16. Myanmar Times via Associated Press, 21 May 2007. The United States and the European Union accounted for 1.5 per cent and 4.8 per cent respectively of total trade in 2006–2007 while Asian nations accounted for 90 per cent. Xinhua, 28 May 2007.
17. Financial Times, 7 December 2007.
18. Figures range from 3 to 11 per cent with most analysts at the bottom end of the range and the government at the top; growth rates would seem to vary with some agricultural districts apparently doing well and others very depressed.
19. Agence France Press, 23 January 2007.
20. Associated Press, 30 October 2007. The Shan State Army (South), a splinter group of Khun Sa's narco-army that surrendered in January 1996 operates in two areas of Eastern Shan State, one near the Thai border and a second further north.
21. Reuters, 5 July 2007.
22. Irrawaddy, 26 January 2007.
23. Irrawaddy, 29 June 2007; Agence France Press, 9 July 2007. Intenational Federation of Red Cross and Red Crescent Societies, Information Bulletin No. 1, 29 August 2007, FL-2007-000145MMR, "Myanmar: Floods". Floods continued into late September and early October in the central and northern regions of the Ayeyarwady Valley.
24. This was confirmed in a meeting with Brigadier General Htain Maung the author attended in early March 2007.
25. Author's interview, July 2007.
26. See below.
27. Narinjara News, 31 May 2007; Reuters, 12 July 2007. Earlier in the year, the border with Rakhine State was closed by the Bangladesh government to prevent approximately 1,000 Rohingya from entering. Xinhua, 15 January 2007.
28. One school of thought advances the argument that the regime was allowing for a greater degree of political activity and relaxed censorship as part of a process of eventually concluding with a power-sharing arrangement through the constitutional process. Critics of this tutelary theory of political action suggest that the army relaxed [End Page 271] its grip in order to draw its opponents out so as to suppress them in an effort to ensure that their own constitutional plans went forward unopposed.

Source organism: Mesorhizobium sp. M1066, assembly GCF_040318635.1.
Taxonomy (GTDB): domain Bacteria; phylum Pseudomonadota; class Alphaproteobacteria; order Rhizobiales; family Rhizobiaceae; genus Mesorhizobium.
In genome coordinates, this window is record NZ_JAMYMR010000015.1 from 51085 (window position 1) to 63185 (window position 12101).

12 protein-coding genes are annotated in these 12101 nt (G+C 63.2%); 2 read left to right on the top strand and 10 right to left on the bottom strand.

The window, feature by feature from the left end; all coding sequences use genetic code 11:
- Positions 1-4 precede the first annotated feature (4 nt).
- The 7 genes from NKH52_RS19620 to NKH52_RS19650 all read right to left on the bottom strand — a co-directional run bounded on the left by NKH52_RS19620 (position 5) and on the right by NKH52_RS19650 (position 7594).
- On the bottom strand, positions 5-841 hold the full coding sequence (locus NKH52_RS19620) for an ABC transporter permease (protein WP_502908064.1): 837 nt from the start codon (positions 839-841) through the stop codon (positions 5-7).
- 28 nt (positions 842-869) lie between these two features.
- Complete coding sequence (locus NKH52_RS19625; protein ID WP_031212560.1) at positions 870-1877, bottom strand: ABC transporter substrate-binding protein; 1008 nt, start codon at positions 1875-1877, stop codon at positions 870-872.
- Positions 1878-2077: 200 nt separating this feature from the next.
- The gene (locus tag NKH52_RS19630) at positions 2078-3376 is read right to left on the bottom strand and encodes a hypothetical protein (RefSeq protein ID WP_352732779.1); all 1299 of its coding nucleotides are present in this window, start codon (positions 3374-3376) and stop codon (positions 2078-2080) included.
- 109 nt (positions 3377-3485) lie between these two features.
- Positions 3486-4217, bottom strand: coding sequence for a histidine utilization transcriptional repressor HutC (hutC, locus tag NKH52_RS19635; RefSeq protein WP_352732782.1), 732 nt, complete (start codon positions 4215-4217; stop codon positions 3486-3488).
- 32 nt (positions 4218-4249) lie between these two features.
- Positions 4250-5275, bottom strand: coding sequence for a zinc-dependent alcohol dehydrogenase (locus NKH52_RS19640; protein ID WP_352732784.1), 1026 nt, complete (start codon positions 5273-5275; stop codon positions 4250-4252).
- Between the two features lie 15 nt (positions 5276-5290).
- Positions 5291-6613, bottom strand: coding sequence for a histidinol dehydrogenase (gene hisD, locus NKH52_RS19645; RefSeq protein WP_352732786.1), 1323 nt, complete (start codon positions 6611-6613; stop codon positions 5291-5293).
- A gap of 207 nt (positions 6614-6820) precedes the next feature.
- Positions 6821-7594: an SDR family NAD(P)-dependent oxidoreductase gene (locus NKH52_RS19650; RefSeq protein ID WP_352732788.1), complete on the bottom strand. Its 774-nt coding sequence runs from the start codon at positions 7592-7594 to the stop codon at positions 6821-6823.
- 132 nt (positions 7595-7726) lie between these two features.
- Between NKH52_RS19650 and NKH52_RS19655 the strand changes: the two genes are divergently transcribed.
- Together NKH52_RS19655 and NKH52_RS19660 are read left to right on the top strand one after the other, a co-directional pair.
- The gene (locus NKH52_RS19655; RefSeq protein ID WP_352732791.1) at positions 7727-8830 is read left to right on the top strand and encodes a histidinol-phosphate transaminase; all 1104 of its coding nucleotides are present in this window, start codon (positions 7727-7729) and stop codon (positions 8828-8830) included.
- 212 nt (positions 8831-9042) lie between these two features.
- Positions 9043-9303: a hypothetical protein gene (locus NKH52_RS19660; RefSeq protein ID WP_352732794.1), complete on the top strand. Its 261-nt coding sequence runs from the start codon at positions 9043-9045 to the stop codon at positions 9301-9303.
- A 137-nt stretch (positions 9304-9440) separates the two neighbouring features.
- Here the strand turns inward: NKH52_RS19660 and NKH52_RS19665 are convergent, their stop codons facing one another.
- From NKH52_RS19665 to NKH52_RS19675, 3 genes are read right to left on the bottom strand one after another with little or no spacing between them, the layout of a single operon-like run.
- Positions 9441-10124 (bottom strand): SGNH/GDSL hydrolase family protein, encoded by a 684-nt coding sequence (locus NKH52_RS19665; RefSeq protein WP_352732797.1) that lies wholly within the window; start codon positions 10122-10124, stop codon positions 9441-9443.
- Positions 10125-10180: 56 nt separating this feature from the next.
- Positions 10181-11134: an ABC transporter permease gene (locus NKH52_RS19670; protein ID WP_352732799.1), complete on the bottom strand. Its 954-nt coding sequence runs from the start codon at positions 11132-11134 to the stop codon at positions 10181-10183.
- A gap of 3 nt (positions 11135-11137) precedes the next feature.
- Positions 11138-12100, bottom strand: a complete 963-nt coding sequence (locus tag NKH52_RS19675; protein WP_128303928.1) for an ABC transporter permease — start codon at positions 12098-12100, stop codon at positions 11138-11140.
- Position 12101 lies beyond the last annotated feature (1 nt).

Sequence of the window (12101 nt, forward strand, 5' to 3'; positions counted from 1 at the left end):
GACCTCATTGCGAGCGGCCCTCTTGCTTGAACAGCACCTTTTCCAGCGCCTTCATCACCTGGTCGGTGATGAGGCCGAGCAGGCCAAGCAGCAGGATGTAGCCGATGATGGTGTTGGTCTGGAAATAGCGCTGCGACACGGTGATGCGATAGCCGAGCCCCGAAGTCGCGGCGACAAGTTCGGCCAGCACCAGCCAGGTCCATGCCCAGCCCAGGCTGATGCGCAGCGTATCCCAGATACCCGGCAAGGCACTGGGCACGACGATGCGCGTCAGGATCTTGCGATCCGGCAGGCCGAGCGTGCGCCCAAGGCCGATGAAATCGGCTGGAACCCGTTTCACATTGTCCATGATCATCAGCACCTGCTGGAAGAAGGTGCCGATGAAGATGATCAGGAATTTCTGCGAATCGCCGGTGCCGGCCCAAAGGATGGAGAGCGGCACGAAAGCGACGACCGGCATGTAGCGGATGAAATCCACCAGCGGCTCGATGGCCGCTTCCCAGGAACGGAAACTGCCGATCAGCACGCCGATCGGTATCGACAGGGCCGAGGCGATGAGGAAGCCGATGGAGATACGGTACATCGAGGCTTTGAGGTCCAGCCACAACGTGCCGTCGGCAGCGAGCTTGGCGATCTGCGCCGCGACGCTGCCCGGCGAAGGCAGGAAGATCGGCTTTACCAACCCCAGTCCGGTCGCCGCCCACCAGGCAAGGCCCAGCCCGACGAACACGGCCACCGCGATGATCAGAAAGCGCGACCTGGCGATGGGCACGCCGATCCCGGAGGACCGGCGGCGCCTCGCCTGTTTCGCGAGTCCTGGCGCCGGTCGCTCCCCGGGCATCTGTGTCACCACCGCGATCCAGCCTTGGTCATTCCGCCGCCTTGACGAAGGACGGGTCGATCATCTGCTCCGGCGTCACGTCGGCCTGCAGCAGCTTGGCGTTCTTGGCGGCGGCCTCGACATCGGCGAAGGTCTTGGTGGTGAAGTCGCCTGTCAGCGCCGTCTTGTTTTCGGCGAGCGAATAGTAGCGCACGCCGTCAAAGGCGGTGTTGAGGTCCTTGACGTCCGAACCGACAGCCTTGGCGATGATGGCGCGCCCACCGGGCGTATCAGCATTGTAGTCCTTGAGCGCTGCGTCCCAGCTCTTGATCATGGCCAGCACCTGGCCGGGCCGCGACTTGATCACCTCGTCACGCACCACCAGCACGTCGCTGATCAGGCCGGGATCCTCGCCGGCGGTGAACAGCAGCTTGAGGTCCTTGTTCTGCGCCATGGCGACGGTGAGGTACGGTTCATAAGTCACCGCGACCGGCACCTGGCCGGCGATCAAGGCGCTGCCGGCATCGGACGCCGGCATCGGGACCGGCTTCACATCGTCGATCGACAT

29. Agence France Presse, 3 January 2007. Irrawaddy, citing an NLD spokesperson, reported that 43 were released, including 17 NLD members. Also Associated Press, both 4 January 2007.
30. U Tun Win, who was to have represented Mindon Township in Magwe Division. Democratic Voice of Burma, 2 January 2007.
31. Xinhua, 2 February 2007; Agence France Press, 15 May 2007; Associated Press, 4 July 2007. Some members of the Vigorous Burmese Student Warriors, the Democratic Party for a New Society, and the All Burma Students' Democratic Front allegedly met near Maesot, Thailand, on the weekend of 27–28 January. Other exiled political leaders with no records of involvement in violent activities met in the Myanmar border area a month later. The Sixth Strategic Consultation Meeting, Revolutionary Forces's Sixth Strategic Consultation Meeting Statement, 23 February 2007, <Burmanet.org>, 24 February 2007.